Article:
Engineering, Mechanical Engineering, Technology, Biomedical Engineering, Rapid Prototyping and Reverse Engineering Application, Rapid Manufacturing, and Customized Implants Manufacturing
This study examines the possible application of reverse engineering and rapidprototyping technologies to the manufacture of customized implants from scannedanatomical images.This thesis is composed of five chapters. The first chapter provides a brief overview ofthe rapid prototyping technologies, statement of the problem, purpose of this research and the question this research seeks to answer.The second chapter is concerned with reverse engineering in relation to the medical field. It describes ways in which anatomical images can be obtained from a patient. It also highlights the file format that is required for rapid prototyping processes.The third chapter discusses the FDM processes that were selected for this research, the materials that are biocompatible for the manufacture of implants and the general process in RE and RP technologies.Chapter four shows the processes that scanned anatomical images should go through so that they can be 3D printed using applicable software with Z Corp and MakerBot printers. It demonstrates the step-by-step method of converting a scanned image into a CAM file that can be 3D printed.Chapter five discusses the outcome of the research and the conclusions drawn. Further research recommendations are outlined in this chapter.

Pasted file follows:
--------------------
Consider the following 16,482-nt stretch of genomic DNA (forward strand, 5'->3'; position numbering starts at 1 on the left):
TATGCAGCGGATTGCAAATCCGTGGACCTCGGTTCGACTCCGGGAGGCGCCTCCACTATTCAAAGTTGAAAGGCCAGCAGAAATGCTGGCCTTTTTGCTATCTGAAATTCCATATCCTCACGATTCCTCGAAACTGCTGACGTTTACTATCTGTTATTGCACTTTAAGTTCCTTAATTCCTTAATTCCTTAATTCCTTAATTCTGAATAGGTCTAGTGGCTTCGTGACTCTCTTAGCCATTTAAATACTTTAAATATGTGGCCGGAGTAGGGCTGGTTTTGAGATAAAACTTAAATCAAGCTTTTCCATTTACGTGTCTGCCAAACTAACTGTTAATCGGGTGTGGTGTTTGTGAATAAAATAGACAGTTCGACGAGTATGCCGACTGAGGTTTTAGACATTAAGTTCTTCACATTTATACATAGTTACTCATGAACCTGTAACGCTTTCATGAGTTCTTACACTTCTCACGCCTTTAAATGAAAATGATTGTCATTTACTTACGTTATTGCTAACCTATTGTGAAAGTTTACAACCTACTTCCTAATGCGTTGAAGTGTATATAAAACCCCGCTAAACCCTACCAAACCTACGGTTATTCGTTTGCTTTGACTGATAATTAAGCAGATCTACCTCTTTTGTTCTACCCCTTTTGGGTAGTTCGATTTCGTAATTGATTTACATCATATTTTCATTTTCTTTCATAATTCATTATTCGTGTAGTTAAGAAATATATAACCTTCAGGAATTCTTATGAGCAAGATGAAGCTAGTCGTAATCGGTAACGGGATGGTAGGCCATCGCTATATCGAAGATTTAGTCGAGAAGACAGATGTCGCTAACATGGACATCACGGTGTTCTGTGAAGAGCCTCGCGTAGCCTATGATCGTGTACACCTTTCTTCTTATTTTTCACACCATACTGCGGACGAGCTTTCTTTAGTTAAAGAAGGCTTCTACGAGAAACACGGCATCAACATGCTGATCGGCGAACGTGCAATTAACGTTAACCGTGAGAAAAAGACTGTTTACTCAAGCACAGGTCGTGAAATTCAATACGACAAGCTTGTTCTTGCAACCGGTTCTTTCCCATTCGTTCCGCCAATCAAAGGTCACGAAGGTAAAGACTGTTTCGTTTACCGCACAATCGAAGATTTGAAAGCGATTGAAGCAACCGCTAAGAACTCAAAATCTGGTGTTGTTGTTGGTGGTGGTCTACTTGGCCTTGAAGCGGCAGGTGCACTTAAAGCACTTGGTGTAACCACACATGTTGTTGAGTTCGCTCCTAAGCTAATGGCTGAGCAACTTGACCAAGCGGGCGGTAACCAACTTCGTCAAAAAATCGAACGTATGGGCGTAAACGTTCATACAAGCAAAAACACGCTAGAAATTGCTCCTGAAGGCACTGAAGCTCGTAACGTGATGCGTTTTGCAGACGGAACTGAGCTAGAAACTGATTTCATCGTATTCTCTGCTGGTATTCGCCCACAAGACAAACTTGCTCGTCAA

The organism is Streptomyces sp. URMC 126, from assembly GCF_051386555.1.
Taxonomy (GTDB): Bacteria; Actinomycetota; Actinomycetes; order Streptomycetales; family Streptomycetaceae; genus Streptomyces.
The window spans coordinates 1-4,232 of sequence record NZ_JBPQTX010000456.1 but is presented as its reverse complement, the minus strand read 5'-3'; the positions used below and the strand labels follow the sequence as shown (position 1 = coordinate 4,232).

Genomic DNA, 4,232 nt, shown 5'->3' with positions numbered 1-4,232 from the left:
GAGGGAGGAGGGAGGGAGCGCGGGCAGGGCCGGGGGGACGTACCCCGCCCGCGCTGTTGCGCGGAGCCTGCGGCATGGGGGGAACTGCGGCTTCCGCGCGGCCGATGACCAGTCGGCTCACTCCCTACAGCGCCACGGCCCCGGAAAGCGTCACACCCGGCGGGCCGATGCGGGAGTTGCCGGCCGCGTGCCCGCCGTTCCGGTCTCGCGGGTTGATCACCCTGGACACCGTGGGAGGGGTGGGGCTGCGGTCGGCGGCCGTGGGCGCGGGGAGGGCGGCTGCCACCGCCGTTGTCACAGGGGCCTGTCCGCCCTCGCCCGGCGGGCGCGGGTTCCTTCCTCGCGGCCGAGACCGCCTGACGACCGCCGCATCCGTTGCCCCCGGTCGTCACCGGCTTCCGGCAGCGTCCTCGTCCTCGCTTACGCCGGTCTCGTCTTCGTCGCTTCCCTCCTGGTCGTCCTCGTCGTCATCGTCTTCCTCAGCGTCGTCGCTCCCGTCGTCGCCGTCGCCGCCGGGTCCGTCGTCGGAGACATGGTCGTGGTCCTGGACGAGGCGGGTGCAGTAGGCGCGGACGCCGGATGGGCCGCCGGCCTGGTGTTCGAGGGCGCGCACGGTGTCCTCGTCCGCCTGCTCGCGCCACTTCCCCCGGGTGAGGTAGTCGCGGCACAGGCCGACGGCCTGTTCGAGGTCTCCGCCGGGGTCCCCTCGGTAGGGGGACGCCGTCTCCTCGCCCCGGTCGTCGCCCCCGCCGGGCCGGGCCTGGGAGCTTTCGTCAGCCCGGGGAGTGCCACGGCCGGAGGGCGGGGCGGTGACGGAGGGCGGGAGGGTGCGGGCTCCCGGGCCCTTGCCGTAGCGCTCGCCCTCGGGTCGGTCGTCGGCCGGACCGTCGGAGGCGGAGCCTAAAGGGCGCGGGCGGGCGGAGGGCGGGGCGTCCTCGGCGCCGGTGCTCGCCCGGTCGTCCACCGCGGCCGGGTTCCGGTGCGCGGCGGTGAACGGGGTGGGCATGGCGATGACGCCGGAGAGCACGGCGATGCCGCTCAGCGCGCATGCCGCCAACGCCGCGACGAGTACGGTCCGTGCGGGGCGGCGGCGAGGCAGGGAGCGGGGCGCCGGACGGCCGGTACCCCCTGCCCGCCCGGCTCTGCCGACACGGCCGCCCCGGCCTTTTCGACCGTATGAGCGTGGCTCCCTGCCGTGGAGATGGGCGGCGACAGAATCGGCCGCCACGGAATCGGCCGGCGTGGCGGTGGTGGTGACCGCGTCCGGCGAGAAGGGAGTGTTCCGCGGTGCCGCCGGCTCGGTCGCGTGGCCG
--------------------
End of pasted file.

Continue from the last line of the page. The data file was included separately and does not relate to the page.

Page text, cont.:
Additive manufacturing (AM) is an area of high interest due to its rapid prototyping and high complexity abilities. Powder based AM techniques allow for a wide variety of materials to be studied. Here, the binder jetting of fused silica (SiO2) powders were investigated as precursor materials for subsequent molten metal infiltration and the manufacturing of metal-ceramic interpenetrating phase composites (IPCs). The structure property relationship of cured, sintered, and infiltrated states were correlated to the variables powder size, spread speed, binder saturation, layer thickness, and sintering temperature.The process parameters of the X1-Lab printer were optimized to manufacture the strongest SiO2 ceramic body with the highest density. The printed parts were subsequently infiltrated with molten aluminum to create unique Al/Al2O3 IPCs. The parameters of 48 µm powders, 0.5 mm/sec spread speed, 60% binder saturation, 100 µm layer thickness, and 1500°C sintering temperature resulted in the highest density and compression strength of both the sintered and composite states. It was also found, that the mechanical investigation of the composite materials exhibited a strain-rate dependency that was observed by the split Hopkinson testing. In addition to the aforementioned outcomes, it was found that further densification of the printed parts is required to achieve the full potential of additive manufacturing on synthesizing IPCs for structural applications. A homogenization technique was also carried out via Matlab, and it showed to be a quick and reliable simulation technique to predict the elastic modulus of a two-phase composite system. Finally, alternative processing techniques were explored to create dense printed and infiltrated parts. It was shown that the agglomeration of small particles and the addition of external pressure during the infiltration stage appear to be promising routes for increasing the density of IPCs manufactured via binder jetting.